Remodeling Poised for More Growth

Existing-home sales in most states were down from year-ago levels in the fourth quarter of 2006, “marking the likely bottom for the current housing cycle,” according to the latest in a series of quarterly surveys by the National Association of Realtors. Total existing-home sales were at a seasonally adjusted annual rate of 6.24 million units in the fourth quarter of ‘06, down 10.1 percent from a 6.94 million-unit level in the fourth quarter of 2005, the Washington, D.C.-based NAR said. However, even with the general decline, six states showed increases in the sales pace from a year ago and one was unchanged, the association pointed out. According to David Lereah, NAR’s chief economist, it appears the fourth quarter of ’06 “was the bottom for the current housing cycle. Home sales are leveling at historically high levels, and (current figures reveal) home prices are stabilizing, Lereah said. When we get the figures for this spring, I expect to see a discernable improvement in both sales and prices.”

Residential remodeling

Spending on home improvements by homeowners is expected to increase at a 3.7 percent inflation-adjusted compound annual rate over the next decade — significantly slower than in recent years — according to a new report released by the Remodeling Futures Program of the Joint Center for Housing Studies. After strong growth earlier this decade, when low financing costs and strong returns to house values, encouraged upper-end remodeling projects, spending reached $280 billion in 2005, according to the Cambridge, Mass.-based Joint Center. The remodeling industry, however, has softened recently. “The 2006 slowdown in the broader housing sector was reflected in the remodeling industry, with many homeowners putting their improvement activity on hold until the market stabilizes,” said Nicolas Retsinas, director of the Joint Center. “When the industry emerges from its current slowdown, investments in older homes that missed the last round of home improvements, the desire for energy-efficiency retrofits and growing pressure to upgrade the rental stock will ensure a healthy recovery,” Retsinas added. “Remodeling expenditures are likely to continue to stagnate until homes sales begin to pick up.” Increases in the numbers of households and in per household expenditures on home improvements, especially as the high-end market segment returns, ensures solid growth in remodeling activity over the coming decade, the Joint Center noted (see related graphic on the right).


Homeownership still rising

See related graphic on the right (second from the top).


Energy-efficiency top reason for window demand

A survey of almost 2,000 consumers showed that 77 percent of respondents indicated having Energy Star-rated windows in their home was either “extremely important or important” to them.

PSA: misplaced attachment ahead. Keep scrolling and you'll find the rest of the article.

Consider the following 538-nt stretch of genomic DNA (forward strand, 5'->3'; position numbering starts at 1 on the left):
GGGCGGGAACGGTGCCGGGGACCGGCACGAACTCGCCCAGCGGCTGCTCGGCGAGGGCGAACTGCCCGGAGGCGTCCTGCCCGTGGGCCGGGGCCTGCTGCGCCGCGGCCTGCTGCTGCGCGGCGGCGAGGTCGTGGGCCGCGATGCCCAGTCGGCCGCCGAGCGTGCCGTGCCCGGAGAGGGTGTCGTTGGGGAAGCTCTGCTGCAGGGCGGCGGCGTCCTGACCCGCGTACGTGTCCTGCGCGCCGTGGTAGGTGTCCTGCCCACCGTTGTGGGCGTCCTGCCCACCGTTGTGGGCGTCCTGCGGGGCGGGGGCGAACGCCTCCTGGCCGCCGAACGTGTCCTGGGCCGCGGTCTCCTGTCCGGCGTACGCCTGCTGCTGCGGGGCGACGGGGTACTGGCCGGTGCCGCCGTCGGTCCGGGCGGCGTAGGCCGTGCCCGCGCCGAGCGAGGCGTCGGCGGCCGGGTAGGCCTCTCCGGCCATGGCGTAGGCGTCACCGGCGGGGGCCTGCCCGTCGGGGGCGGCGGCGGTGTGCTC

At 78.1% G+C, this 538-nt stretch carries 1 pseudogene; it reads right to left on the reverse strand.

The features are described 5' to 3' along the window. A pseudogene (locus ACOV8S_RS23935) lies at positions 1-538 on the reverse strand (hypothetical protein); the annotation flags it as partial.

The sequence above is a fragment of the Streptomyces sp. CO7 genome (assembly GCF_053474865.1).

In the same survey, conducted by Simonton Windows, consumers were asked the question, “If you could replace your windows tomorrow, what would be the main reason motivating you?”

  • 70 percent — want windows with more energy efficiency
  • 17 percent — want windows that are easier to maintain
  • 13 percent — want windows that are more secure

Simonton officials said the high interest by consumers in energy efficiency, found in this survey, match up with a similar study Simonton conducted with a national home improvement television show last year.

More than 13,600 respondents participated in a survey conducted by Ventura Associates, Inc. in June of 2006. When questioned on what was the single most important quality of their windows, 66 percent of respondents answered “energy efficiency.” And, when asked how important it was to them that their windows were Energy Star qualified, 88 percent of respondents answered either “extremely important” or “important.”

Consistency of consumer interest in energy efficiency was evident in the Ventura Associates survey. In an uncanny similarity to the national radio show survey, the answers came in as:

  • 69.5 percent — want windows with more energy efficiency
  • 12.6 percent — want windows that are easier to maintain
  • 9.5 percent — want impact-resistant windows to protect their home
  • 8.4 percent — want a newer, updated look to their windows


Government data stays flat

The rate of home price appreciation in the U.S. remained steady in the fourth quarter of 2006, extending a general trend of deceleration begun earlier in the year. Home prices, based on repeat sales and refinancings, were 1.1 percent higher in the fourth quarter than they were in the third quarter of 2006. This is slightly above the revised growth estimate of 1.0 percent from the second to the third quarter. Prices in the fourth quarter of 2006 were 5.9 percent higher than they were in the same quarter in 2005.

Price appreciation in 2006 was substantially smaller than the tremendous price gains of recent years, which ranged from 7.4 percent in 2002 to 13.2 percent in 2005.

House prices grew faster over the past year than did prices of non-housing goods and services reflected in the Consumer Price Index. House prices rose 5.9 percent, while prices of other goods and services, excluding shelter, rose 0.9 percent.

Highest and lowest appreciation

The Metropolitan Statistical Areas (MSAs) with the greatest rates of appreciation between the fourth quarter of 2005 and the fourth quarter of 2006 were: Bend, Ore. (21.4 percent), Wenatchee, Wash. (20.9 percent) and Provo-Orem, Utah (19.9 percent). The MSAs with the lowest rates of appreciation for the same period were: Kokomo, Ind. (-5.3 percent), Santa Barbara-Santa Maria-Goleta, Calif. (-4.2 percent) and Jackson, Mich. (-3.9 percent).

Of the 282 cities on OFHEO’s list of “ranked” MSAs, 256 had positive four-quarter appreciation, 25 had price declines, and prices were unchanged in one city.